Wednesday, July 25, 2012

The Road Less Travelled vs. The Road Not Taken

People always say, “Take the road less traveled”.  I’ve always used this as a sort of mantra for my life. Because when you think about it, why do people say this really? They say it because taking the road less traveled requires discipline, bravery, and strength.

 Scott Peck said it best when he said, “The truth is that our finest moments are most likely to occur when we are feeling deeply uncomfortable, unhappy, or unfulfilled. For it is only in such moments, propelled by our discomfort, that we are likely to step out of our ruts and start searching for different ways or truer answers.”
M. Scott Peck

So in my mind to take the road that is travelled most is like depriving yourself of the opportunity for the truer answers and the finer moments. The being out of your comfort zone, the feelings of uncertainty, these are all necessities which can only be obtained when pushing you down that uneven, bumpy, road less traveled.

Then I remembered a poem that I read awhile back by Robert Frost called, “The Road Not Taken.”  It’s a famous poem for its “hooray for the future” interpretation. When people read it they can immediately relate by recognizing the “fork in the road of life” metaphor.  The crisis and decisions that are usually accompanied when someone feels they are at a fork in the road is symbolic to almost everyone. Because the choice of which road to take is a great connection between free will and fate. Now whether you believe in fate or not is your own prerogative. But for me personally I believe it’s a bit of both. I believe we have some choice in what our lives become because we wouldn’t be who we are otherwise. However in my past posts I talked about gut feelings and there is a part of me that thinks that those gut feelings is the universe way of guiding us toward our destined fate. But that’s a whole other topic so kind of going back to the poem…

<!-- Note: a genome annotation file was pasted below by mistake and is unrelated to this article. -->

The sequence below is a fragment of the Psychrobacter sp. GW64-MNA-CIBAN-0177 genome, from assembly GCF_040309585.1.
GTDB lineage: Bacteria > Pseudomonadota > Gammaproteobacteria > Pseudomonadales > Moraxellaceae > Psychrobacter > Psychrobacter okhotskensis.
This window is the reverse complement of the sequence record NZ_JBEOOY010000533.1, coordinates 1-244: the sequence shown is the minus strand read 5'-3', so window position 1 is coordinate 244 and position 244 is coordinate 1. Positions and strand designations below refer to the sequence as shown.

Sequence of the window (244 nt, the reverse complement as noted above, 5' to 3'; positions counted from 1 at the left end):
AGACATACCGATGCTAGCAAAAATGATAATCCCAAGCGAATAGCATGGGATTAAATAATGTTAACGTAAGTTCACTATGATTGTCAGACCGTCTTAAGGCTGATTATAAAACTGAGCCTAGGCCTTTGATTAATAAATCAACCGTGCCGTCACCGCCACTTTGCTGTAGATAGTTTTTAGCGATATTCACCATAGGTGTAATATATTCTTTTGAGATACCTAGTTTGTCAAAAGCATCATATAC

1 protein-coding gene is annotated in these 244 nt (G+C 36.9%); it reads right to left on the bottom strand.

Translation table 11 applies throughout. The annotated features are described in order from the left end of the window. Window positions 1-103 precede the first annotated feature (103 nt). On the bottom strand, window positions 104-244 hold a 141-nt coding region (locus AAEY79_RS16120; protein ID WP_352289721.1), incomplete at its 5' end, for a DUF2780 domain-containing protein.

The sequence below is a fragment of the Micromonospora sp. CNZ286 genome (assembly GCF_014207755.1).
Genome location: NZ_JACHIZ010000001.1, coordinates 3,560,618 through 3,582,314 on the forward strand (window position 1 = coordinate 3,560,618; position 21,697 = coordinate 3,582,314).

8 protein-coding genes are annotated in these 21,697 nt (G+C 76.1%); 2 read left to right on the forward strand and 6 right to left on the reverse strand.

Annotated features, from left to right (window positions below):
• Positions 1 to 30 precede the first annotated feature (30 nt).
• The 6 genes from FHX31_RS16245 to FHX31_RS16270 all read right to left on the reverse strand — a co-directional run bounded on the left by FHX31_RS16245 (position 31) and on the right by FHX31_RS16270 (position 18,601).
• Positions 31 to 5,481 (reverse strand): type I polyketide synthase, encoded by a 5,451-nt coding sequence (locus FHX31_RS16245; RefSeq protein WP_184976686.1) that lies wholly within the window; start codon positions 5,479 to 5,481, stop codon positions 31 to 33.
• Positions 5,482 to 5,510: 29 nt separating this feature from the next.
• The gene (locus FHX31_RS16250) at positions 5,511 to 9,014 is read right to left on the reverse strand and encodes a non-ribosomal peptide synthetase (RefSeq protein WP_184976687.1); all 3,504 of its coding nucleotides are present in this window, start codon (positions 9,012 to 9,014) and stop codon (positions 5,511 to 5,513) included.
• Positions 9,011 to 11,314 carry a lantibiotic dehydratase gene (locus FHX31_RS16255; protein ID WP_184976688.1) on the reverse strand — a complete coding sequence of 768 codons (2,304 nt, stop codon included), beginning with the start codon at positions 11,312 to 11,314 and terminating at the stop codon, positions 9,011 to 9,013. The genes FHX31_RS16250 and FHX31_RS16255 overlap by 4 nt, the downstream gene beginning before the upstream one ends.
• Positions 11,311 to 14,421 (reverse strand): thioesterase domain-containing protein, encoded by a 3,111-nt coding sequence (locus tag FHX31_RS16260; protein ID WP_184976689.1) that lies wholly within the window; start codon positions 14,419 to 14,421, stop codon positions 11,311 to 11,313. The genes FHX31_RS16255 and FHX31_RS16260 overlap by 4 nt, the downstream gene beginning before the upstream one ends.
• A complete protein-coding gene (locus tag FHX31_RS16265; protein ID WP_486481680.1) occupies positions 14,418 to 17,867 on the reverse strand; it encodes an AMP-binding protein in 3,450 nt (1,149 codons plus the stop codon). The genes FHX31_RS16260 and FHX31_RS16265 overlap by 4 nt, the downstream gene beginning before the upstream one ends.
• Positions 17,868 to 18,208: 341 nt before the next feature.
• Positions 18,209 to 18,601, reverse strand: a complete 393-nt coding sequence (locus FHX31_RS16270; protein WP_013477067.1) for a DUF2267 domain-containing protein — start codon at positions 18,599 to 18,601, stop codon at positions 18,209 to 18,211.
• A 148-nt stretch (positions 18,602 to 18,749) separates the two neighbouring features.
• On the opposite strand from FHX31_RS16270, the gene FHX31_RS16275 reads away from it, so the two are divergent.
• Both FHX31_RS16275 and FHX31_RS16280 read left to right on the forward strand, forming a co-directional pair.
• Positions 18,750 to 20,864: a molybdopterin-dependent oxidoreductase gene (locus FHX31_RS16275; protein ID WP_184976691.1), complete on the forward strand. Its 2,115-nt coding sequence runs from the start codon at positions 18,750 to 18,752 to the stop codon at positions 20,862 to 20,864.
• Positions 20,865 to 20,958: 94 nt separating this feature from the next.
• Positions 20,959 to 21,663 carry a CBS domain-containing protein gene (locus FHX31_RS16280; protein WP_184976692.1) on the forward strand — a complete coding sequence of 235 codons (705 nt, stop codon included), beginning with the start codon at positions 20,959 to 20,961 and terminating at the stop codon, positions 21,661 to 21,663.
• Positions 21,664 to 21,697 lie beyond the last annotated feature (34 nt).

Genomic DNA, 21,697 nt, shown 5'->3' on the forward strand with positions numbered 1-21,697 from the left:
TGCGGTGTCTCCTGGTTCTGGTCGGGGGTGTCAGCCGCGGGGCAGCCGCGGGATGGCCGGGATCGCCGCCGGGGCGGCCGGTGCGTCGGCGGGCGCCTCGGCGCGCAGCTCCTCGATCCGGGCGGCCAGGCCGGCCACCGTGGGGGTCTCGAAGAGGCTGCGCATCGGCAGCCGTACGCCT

The author stands in the woods with two roads in front of him. In this poem there is no road less traveled. Both look equally the same. Neither is more travelled or less travelled then the other. Nonetheless, the speaker knows he needs to make a choice so he just takes one to travel down.  What I like about this poem is that the speaker knows he is going to question his decision later down the line, he will wonder what is on the other road, and he will question if he made the right choice or not. I find this to be so honest, and quite frankly, reality. How many times do you find yourself thinking, “is the grass really greener?” But the truth is in this poem there is no right path. Just the chosen path and the other path.  At the end of the poem the speaker is sighing. Not because of a wrong decision, but because of the decision itself. Because each decision he made is stacked and stacked upon themselves. Which consequently marks the passing of life. It’s the decisions he made in those particular moments that made his journey the way it was.  Hence, the poem’s theme being a nature of “seizing the day”.

So, the road less traveled or the road not taken?  I guess it’s kind of like the age old question, “is the glass half empty or half full?” When I originally started brainstorming about this post I was going to write about how I feel like I am constantly attempting to live a life that most people wouldn’t. But now I don’t think it’s about that. Now I think it’s about picking a road and just going. Because it’s not actually about the road it’s about the decisions you make while on that road. So rather than my mantra being “take the road less travelled”. I think I shall now change it to… carpe diem.

“The Road Not Travelled” By Robert Frost

Two roads diverged in a yellow wood
And sorry I could not travel both
And be one traveler, long I stood
And looked down one as far as I could
To where it bent in the undergrowth;

Then took the other, as just as fair
And having perhaps the better claim,
Because it was grassy and wanted wear;
Though as for that, the passing there
Had worn them really about the same,

And both that morning equally lay
In leaves no step had trodden black.
Oh, I kept the first for another day!
Yet knowing how way leads on to way,
I doubted if I should ever come back.

I shall be telling this with a sigh
Somewhere ages and ages hence:
Two roads diverged in a wood and I—
I took the one less traveled by,
And that has made all the difference.

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